While comparing with laboratory results, patients who were <1 year old had higher white blood cell (WBC) count. Patients who were ≤6 months old had statistically the lowest hemoglobin, the lowest cholesterol, and the lowest albumin level, but the highest platelet count. The liver enzyme amount, triglyceride level, high-density lipoprotein level, and C-reactive protein (CRP) level were similar among the 3 groups (Table 2). The low-density lipoprotein (LDL) level was the highest in those older than 1 year old and was statistically significant comparing to those younger than 6 months old. Even within normal limit, there was a trend that LDL level grew higher with age. Echocardiography results showed similar coronary artery involvement, similar irregular coronary artery surface, and similar valve regurgitation between the 3 groups. Infants ≤6 months old were the most likely to develop coronary artery dilatations. Even not statistically significant between group 1 and 3, patients ≤6 months old had more coronary artery aneurysm (Table 3).
Kawasaki disease is an acute febrile illness with systemic vasculitis that predominantly occurs in infant and young children. The etiology is still unknown but the epidemiology features suggest an infectious origin. Due to the absence of a specific diagnostic test, clinical criteria have been used to establish the diagnosis. Other clinical and laboratory findings such as leukocytosis, elevated CRP, diarrhea, cough, rhinorrhea, and perianal desquamation are also suggestive of the diagnosis. The major complication of KD is CAA, which includes coronary artery dilatation and coronary aneurysm. CAA may cause myocardial ischemia, myocardial infarction, or sudden death [18, 19]. Previous reports have shown that patients <1 year old are more likely to have incomplete KD and CAA [10, 11, 20]. In our retrospective study, we demonstrated that coronary artery dilatation and CAA-associated laboratory features are more common in infants younger than 6 months old. Those patients younger than 1 year old have more WBC count and more sterile pyuria, but less neck lymphadenopathy.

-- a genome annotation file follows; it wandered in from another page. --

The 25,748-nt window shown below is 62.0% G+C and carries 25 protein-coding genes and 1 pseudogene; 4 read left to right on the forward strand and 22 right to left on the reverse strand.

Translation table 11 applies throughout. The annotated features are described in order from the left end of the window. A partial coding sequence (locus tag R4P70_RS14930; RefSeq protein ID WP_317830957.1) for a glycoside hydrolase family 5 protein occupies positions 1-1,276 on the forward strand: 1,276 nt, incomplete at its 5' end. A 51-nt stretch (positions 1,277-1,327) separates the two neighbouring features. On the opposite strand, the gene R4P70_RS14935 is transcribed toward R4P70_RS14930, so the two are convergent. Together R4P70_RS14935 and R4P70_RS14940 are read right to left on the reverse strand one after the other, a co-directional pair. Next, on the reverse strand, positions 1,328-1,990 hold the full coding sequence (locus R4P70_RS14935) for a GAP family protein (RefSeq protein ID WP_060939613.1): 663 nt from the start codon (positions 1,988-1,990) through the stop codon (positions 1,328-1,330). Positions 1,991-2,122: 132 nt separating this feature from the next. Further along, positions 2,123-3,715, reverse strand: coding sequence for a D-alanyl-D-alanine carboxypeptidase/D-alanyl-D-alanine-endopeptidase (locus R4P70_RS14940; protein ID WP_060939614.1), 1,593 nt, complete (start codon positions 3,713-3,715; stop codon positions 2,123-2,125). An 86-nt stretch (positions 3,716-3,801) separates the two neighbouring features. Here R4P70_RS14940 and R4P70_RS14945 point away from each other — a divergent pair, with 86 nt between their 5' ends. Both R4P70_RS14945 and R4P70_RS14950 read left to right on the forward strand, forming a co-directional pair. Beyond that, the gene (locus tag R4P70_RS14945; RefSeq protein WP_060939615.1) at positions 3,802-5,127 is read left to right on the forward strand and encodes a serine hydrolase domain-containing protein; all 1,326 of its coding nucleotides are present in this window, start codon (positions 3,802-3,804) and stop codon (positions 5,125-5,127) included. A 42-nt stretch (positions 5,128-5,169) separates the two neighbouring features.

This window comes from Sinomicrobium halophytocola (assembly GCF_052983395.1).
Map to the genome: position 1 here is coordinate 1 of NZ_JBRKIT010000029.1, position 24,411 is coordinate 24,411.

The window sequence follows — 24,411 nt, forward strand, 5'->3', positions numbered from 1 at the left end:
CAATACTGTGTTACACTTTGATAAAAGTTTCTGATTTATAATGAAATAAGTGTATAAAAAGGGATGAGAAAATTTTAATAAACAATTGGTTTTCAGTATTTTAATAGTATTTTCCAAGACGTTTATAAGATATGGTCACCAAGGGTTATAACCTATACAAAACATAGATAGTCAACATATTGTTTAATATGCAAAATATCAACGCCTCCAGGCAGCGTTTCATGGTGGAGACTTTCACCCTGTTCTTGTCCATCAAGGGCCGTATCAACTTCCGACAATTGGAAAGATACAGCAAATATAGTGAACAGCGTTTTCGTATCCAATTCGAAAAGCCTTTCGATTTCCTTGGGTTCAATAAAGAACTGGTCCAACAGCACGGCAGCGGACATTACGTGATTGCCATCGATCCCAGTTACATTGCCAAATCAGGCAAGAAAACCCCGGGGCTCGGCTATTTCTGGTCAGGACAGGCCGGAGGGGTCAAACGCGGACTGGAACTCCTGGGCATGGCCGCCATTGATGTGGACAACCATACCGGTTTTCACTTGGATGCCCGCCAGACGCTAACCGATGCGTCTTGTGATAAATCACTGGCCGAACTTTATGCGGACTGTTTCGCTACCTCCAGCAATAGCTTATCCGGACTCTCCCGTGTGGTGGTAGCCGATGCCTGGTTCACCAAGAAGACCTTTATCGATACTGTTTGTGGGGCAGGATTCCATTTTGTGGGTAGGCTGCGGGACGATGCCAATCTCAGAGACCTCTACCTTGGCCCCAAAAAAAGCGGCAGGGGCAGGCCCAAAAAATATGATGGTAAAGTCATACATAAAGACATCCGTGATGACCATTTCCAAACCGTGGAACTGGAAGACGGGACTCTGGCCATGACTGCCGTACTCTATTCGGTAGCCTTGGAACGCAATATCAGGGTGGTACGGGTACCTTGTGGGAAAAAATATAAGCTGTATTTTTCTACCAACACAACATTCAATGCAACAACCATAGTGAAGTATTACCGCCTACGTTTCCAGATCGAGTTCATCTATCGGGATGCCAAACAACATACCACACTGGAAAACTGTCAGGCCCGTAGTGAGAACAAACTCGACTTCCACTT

Demographic and laboratory factors were surveyed extensively in previous studies for identifying risk factors of CAA in KD. Demographic factors include male gender [21–23], race, longer time from fever to treatment [23–25], incomplete KD, and younger age [9, 10, 13, 20–22, 27]. Laboratory factors include lower hemoglobin level [25, 28, 29], higher platelet count [24, 30], higher WBC count [28, 29], lower serum albumin, and higher alanine aminotransferase. The three most commonly reported laboratory factors were lower hemoglobin level, higher platelet count, and lower albumin level. Although infants younger than 4 months old experienced physiologic anemia, infants in this study showed that those ≤6 months old had not only the least favorable laboratory results, but also the highest rate of coronary artery dilatation. Even not statistically significant between group 1 and 3, infants ≤6 months old were also seen to have the trend of much coronary artery giant aneurysm comparing to other age spectrums. In addition to the unfavorable laboratory results, in this study, infants ≤6 months had longer days between the disease onset to diagnosis, more incomplete KD, and fewer patients fulfilling the diagnosis criteria within 10 days, which were also risk factors of CAA [24–26, 32]. In our study, we demonstrated that infants ≤6 months were more vulnerable of having CAA in comparison to those <1 year old [8, 10, 13, 22, 31].